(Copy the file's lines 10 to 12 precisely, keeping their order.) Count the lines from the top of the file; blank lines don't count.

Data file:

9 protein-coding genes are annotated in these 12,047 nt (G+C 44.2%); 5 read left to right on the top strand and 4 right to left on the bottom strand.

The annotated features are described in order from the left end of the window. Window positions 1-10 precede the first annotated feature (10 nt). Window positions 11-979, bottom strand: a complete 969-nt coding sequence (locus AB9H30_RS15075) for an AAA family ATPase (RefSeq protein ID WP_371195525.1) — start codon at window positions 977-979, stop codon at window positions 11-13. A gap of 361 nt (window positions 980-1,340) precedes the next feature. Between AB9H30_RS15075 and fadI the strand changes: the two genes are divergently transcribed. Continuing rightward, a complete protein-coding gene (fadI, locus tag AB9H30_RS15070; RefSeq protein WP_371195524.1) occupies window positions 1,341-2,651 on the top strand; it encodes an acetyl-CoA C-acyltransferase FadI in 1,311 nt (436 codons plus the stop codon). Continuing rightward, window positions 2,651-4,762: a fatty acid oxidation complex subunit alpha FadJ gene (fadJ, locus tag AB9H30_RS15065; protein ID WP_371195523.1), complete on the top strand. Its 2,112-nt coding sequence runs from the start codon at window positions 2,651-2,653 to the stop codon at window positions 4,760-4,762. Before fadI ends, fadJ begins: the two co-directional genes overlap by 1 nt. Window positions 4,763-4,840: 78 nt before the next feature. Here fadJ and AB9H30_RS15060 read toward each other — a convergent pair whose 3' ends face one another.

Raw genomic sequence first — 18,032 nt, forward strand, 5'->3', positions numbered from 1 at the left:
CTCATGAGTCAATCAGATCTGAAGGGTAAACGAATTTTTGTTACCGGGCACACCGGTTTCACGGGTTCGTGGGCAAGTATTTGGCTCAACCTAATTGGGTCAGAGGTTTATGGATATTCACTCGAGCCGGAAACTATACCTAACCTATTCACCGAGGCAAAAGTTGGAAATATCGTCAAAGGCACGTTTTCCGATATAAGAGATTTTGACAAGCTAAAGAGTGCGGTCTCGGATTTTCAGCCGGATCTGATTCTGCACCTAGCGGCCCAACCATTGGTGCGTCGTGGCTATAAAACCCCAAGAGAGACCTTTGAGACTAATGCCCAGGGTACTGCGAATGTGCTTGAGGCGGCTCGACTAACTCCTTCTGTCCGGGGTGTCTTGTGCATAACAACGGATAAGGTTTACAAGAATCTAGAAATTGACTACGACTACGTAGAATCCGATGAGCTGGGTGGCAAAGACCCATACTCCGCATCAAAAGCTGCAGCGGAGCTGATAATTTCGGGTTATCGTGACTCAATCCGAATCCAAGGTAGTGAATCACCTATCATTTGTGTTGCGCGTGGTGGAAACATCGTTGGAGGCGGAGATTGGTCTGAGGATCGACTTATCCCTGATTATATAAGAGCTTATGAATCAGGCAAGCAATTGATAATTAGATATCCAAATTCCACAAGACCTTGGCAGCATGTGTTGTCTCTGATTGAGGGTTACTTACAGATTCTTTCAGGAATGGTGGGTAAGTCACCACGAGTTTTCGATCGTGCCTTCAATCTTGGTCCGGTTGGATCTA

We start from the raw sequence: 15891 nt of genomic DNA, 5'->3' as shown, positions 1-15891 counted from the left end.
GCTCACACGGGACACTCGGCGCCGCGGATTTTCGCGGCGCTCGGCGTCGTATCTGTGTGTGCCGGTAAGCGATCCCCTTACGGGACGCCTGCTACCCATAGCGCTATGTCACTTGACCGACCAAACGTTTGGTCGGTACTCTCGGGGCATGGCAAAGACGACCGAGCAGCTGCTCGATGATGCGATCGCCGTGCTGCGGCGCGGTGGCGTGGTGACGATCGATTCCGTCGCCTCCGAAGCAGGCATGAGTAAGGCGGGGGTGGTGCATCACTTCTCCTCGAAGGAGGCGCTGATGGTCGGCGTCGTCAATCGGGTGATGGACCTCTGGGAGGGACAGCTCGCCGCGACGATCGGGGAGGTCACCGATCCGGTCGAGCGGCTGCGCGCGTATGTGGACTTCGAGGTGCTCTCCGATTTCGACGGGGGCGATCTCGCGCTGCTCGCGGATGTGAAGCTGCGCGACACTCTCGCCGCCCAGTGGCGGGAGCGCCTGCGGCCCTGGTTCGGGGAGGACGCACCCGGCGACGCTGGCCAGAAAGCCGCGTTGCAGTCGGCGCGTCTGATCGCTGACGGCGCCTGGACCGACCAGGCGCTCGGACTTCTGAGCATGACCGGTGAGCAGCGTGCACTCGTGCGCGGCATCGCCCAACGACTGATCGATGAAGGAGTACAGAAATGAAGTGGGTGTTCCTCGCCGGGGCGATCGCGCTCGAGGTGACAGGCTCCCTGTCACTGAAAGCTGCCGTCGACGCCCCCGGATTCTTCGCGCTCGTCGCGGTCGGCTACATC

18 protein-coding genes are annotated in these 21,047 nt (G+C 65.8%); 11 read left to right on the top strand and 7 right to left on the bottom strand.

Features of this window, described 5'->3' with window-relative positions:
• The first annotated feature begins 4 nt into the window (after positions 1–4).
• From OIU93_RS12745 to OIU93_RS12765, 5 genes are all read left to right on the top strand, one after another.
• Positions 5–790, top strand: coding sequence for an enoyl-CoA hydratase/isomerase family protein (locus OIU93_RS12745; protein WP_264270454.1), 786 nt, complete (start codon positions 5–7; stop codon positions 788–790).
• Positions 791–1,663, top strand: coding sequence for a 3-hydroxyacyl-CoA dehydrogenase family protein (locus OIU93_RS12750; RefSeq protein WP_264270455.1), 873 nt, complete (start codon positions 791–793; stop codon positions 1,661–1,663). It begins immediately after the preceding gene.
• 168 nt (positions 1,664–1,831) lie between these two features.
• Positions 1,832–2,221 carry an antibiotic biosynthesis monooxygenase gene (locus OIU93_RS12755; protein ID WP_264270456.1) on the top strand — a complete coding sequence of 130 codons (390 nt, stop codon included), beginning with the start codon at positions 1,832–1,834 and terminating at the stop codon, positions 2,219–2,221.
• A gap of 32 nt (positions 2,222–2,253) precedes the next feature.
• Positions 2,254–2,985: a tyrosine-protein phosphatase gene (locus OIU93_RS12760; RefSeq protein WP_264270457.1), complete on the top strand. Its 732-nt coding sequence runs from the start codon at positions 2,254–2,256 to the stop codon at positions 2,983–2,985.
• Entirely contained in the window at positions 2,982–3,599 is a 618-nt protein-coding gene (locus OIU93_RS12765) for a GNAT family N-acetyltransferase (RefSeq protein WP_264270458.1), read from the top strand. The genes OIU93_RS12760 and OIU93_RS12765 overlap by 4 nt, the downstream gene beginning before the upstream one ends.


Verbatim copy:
• From OIU93_RS12745 to OIU93_RS12765, 5 genes are all read left to right on the top strand, one after another.
• Positions 5–790, top strand: coding sequence for an enoyl-CoA hydratase/isomerase family protein (locus OIU93_RS12745; protein WP_264270454.1), 786 nt, complete (start codon positions 5–7; stop codon positions 788–790).
• Positions 791–1,663, top strand: coding sequence for a 3-hydroxyacyl-CoA dehydrogenase family protein (locus OIU93_RS12750; RefSeq protein WP_264270455.1), 873 nt, complete (start codon positions 791–793; stop codon positions 1,661–1,663). It begins immediately after the preceding gene.